Students, not candidates, responsible for changes to come

­­­Column by Jacob Sims

Change, hope, unity, reform, and ethics are all broad terms being loosely thrown around this presidential election, with each candidate attempting to gain more support from the public in their bid to become, arguably, the most powerful individual in the world. Speeches from both candidates sound so magnificent and there is a reason that they do: because it is exactly what we want to hear.

We want to believe that a president can make all of these changes that John McCain and Barack Obama are promising. We want to believe that we can simply elect one of these two candidates and all of these changes are going to take place in Washington D.C. and these lifelong politicians are going to clean up their acts and start serving their constituents again. We want to believe that we can elect McCain or Obama and all of our economic problems and foreign relation issues will just disappear.

I hate to be the raincloud, but unfortunately, it doesn’t work like that. The 535 professional politicians that have been elected to D.C. are still only going to be working 109 days out of the year, and mainly concerned about getting reelected. The bureaucrats, lobbyists and special interest groups will continue to be more important to our politicians than us and party politics will still reign supreme in Congress and the state legislature.

I could write an article regarding the flaws of Barack Obama (not that McCain doesn’t have his own) and dispute Robert Kahne’s article in Monday’s issue of the Kentucky Kernel, but in all honesty, I am not concerned about the decision that Kentucky will make in this election. Sad to say for most Democrats, McCain and McConnell will both win their races in the Bluegrass and unfortunately for Republicans, Ben Chandler will handily win his Representative seat. I am sorry that I spoiled the surprise.

Change does not start from the top and smoothly trickle down to the bottom. One of the glorious characteristics of democracy is that change starts from the bottom and allows for the average citizens to dictate to the power.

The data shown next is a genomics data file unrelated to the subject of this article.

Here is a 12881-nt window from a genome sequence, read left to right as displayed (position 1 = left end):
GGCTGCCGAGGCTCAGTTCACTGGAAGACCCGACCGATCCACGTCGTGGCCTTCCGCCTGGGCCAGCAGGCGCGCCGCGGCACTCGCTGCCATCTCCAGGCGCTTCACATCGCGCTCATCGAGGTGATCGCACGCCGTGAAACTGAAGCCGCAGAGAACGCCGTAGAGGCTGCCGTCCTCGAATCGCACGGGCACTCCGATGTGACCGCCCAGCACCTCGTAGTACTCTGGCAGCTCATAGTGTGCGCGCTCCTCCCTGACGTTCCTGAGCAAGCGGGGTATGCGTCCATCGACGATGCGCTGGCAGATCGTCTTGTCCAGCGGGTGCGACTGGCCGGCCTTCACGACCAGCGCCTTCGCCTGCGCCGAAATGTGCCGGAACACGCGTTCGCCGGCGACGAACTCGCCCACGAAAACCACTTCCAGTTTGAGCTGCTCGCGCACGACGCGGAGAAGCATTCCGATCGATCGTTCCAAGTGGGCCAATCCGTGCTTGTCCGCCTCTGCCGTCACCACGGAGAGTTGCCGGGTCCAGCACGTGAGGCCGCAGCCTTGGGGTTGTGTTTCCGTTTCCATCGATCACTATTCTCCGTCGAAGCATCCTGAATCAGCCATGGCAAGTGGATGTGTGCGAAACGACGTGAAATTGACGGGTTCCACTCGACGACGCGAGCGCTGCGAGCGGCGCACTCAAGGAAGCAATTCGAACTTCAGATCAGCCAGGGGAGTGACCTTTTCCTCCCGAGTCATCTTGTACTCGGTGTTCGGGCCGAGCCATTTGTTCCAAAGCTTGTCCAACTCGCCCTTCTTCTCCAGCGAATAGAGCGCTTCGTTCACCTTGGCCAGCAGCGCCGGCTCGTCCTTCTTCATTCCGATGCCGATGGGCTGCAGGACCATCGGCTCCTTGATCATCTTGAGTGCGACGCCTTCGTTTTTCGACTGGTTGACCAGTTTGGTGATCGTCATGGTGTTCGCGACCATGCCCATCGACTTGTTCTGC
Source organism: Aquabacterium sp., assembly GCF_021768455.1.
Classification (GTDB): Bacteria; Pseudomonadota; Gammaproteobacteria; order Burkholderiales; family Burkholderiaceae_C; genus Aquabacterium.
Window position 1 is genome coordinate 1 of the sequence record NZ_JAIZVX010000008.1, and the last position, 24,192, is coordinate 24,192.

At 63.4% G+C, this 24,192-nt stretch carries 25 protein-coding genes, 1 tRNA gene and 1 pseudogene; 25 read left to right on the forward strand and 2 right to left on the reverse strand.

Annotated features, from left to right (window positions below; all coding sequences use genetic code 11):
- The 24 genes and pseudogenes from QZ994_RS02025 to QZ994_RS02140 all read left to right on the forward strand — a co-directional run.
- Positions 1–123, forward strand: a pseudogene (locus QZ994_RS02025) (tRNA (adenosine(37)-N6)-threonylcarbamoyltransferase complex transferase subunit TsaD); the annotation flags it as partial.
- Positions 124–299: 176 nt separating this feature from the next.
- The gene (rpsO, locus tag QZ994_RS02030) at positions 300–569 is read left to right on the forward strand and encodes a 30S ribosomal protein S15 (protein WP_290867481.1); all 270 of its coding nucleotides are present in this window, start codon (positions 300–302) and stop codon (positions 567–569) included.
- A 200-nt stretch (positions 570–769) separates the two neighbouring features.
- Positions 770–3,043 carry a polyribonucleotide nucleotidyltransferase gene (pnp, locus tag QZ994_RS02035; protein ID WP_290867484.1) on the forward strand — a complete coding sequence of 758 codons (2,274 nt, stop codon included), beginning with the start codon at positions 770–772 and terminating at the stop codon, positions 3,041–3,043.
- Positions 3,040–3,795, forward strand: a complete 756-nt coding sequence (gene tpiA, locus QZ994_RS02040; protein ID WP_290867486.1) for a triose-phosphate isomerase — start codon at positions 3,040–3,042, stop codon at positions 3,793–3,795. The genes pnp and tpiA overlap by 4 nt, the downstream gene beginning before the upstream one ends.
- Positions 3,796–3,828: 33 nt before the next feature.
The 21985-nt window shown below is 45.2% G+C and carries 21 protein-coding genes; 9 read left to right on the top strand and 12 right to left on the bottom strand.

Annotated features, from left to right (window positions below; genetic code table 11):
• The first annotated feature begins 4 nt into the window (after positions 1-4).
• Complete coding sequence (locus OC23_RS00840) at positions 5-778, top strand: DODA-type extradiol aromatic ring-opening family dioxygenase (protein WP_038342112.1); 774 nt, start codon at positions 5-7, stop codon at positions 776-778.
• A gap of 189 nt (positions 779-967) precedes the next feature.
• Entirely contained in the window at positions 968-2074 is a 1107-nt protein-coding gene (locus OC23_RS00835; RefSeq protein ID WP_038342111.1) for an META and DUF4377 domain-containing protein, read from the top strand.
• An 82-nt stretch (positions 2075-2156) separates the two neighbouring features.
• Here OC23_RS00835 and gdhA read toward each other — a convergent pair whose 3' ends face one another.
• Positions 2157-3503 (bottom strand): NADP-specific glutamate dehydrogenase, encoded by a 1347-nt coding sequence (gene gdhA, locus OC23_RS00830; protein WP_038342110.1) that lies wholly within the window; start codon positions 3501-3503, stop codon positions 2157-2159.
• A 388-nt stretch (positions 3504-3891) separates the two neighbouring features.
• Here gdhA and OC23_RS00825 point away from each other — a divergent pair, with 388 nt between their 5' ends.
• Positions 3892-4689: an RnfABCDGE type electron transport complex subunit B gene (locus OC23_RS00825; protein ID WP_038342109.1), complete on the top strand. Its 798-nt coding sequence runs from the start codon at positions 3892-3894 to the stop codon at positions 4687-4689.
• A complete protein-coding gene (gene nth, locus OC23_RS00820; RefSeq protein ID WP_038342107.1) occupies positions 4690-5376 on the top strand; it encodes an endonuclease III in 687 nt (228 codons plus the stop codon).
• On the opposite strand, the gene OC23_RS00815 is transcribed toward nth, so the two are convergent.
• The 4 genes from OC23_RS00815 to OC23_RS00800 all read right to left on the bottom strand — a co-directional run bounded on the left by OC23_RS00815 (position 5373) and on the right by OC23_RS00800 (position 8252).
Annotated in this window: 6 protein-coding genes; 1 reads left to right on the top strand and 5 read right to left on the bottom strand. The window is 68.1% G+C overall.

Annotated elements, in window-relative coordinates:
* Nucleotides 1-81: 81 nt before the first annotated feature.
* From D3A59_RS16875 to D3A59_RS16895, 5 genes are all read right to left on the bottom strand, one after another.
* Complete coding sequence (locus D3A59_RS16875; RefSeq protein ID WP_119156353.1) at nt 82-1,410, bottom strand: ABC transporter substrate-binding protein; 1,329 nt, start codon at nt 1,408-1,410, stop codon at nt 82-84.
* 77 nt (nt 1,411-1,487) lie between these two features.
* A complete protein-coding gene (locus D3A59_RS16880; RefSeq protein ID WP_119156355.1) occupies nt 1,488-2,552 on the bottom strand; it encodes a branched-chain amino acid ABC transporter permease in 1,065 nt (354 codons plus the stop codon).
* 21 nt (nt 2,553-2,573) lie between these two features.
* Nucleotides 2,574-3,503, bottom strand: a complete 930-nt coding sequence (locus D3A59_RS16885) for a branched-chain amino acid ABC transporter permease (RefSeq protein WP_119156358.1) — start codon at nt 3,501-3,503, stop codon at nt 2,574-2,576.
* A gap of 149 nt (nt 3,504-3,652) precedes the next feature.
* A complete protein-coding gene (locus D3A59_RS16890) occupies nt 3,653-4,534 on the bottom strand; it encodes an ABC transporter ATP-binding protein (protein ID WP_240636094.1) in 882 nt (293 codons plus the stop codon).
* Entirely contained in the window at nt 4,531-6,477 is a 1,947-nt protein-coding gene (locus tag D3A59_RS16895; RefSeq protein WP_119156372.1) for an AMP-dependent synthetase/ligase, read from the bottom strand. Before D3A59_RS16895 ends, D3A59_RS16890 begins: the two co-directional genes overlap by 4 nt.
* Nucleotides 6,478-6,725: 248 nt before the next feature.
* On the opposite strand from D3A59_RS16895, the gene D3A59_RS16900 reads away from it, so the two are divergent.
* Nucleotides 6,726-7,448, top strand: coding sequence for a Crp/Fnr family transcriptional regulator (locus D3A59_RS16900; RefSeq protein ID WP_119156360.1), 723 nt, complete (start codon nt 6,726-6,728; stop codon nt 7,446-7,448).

Politicians and “politics as usual” will not change because of a new president. The only way that we can truly affect change in our area is if our elected officials know that we are watching them, since that is the only time in which they decide to do anything.

There has been a movement that has been started and is stirring in this nation and state as we speak. George Bush has a 32 percent approval rating. Congress has a 10 percent approval rating. Taxes are being raised, the government is growing and intervening past the consent of the governed, and Congress won’t even stay in session to vote on a bill to relieve the citizens from the burden of gas prices. Among that, the issues of the 21st century are complex. How are we going to deal with them?

I do not care what party you are affiliated with. My primary concern is holding our politicians accountable when they are in session about one-third of the year. D.C. and Frankfort are not going to change because of an election. When they recognize that our vote matters, change will take place and our stereotype of unreliable college kids will disappear.

Mother Teresa once said, “Don’t wait for leaders — do it alone, person to person.” Fellow students, I encourage everyone to register, be politically active, and vote in this upcoming election on Nov. 4.

Republicans, I hope that you join in on this movement, restoring the power to the people. The College Republicans meet every other Tuesday, with the next meeting being Sept. 30 at 8 p.m. in room 211 of the Student Center.